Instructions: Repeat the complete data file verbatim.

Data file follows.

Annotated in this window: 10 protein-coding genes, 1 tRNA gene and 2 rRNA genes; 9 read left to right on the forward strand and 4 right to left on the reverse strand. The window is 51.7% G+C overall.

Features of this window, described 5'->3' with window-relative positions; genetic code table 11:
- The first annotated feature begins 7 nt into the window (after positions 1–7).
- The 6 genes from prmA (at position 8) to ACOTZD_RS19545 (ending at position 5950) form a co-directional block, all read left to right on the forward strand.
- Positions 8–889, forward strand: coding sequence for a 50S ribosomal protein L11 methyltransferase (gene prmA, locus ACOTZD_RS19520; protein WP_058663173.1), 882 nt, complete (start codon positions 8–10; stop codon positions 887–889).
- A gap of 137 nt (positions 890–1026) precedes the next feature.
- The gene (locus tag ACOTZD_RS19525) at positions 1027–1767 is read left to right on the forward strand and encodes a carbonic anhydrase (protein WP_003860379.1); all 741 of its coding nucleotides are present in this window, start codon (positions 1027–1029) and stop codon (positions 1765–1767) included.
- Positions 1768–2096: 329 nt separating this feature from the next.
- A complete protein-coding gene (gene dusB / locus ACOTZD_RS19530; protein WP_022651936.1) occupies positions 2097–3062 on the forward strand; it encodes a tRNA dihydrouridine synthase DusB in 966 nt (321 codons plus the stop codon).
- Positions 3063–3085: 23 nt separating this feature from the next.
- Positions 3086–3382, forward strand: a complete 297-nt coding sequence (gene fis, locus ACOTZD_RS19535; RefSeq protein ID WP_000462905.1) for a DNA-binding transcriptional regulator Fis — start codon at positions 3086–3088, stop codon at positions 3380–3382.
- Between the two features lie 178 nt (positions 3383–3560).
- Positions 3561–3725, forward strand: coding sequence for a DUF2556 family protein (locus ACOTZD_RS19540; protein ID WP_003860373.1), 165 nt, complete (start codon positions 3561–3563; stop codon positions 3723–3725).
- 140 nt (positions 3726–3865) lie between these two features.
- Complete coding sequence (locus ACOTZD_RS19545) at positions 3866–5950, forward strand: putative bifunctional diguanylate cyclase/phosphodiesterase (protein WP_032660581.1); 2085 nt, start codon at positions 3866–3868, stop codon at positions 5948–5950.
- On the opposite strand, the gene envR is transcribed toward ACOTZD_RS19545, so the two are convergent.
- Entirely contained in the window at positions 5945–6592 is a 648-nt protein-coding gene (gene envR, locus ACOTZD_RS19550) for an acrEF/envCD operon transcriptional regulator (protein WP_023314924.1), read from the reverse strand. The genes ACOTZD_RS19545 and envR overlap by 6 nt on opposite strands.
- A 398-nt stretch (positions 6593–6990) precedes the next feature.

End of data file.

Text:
Annotated in this window: 10 protein-coding genes, 1 tRNA gene and 2 rRNA genes; 9 read left to right on the forward strand and 4 right to left on the reverse strand. The window is 51.7% G+C overall.

Features of this window, described 5'->3' with window-relative positions; genetic code table 11:
- The first annotated feature begins 7 nt into the window (after positions 1–7).
- The 6 genes from prmA (at position 8) to ACOTZD_RS19545 (ending at position 5950) form a co-directional block, all read left to right on the forward strand.
- Positions 8–889, forward strand: coding sequence for a 50S ribosomal protein L11 methyltransferase (gene prmA, locus ACOTZD_RS19520; protein WP_058663173.1), 882 nt, complete (start codon positions 8–10; stop codon positions 887–889).
- A gap of 137 nt (positions 890–1026) precedes the next feature.
- The gene (locus tag ACOTZD_RS19525) at positions 1027–1767 is read left to right on the forward strand and encodes a carbonic anhydrase (protein WP_003860379.1); all 741 of its coding nucleotides are present in this window, start codon (positions 1027–1029) and stop codon (positions 1765–1767) included.
- Positions 1768–2096: 329 nt separating this feature from the next.
- A complete protein-coding gene (gene dusB / locus ACOTZD_RS19530; protein WP_022651936.1) occupies positions 2097–3062 on the forward strand; it encodes a tRNA dihydrouridine synthase DusB in 966 nt (321 codons plus the stop codon).
- Positions 3063–3085: 23 nt separating this feature from the next.
- Positions 3086–3382, forward strand: a complete 297-nt coding sequence (gene fis, locus ACOTZD_RS19535; RefSeq protein ID WP_000462905.1) for a DNA-binding transcriptional regulator Fis — start codon at positions 3086–3088, stop codon at positions 3380–3382.
- Between the two features lie 178 nt (positions 3383–3560).
- Positions 3561–3725, forward strand: coding sequence for a DUF2556 family protein (locus ACOTZD_RS19540; protein ID WP_003860373.1), 165 nt, complete (start codon positions 3561–3563; stop codon positions 3723–3725).
- 140 nt (positions 3726–3865) lie between these two features.
- Complete coding sequence (locus ACOTZD_RS19545) at positions 3866–5950, forward strand: putative bifunctional diguanylate cyclase/phosphodiesterase (protein WP_032660581.1); 2085 nt, start codon at positions 3866–3868, stop codon at positions 5948–5950.
- On the opposite strand, the gene envR is transcribed toward ACOTZD_RS19545, so the two are convergent.
- Entirely contained in the window at positions 5945–6592 is a 648-nt protein-coding gene (gene envR, locus ACOTZD_RS19550) for an acrEF/envCD operon transcriptional regulator (protein WP_023314924.1), read from the reverse strand. The genes ACOTZD_RS19545 and envR overlap by 6 nt on opposite strands.
- A 398-nt stretch (positions 6593–6990) precedes the next feature.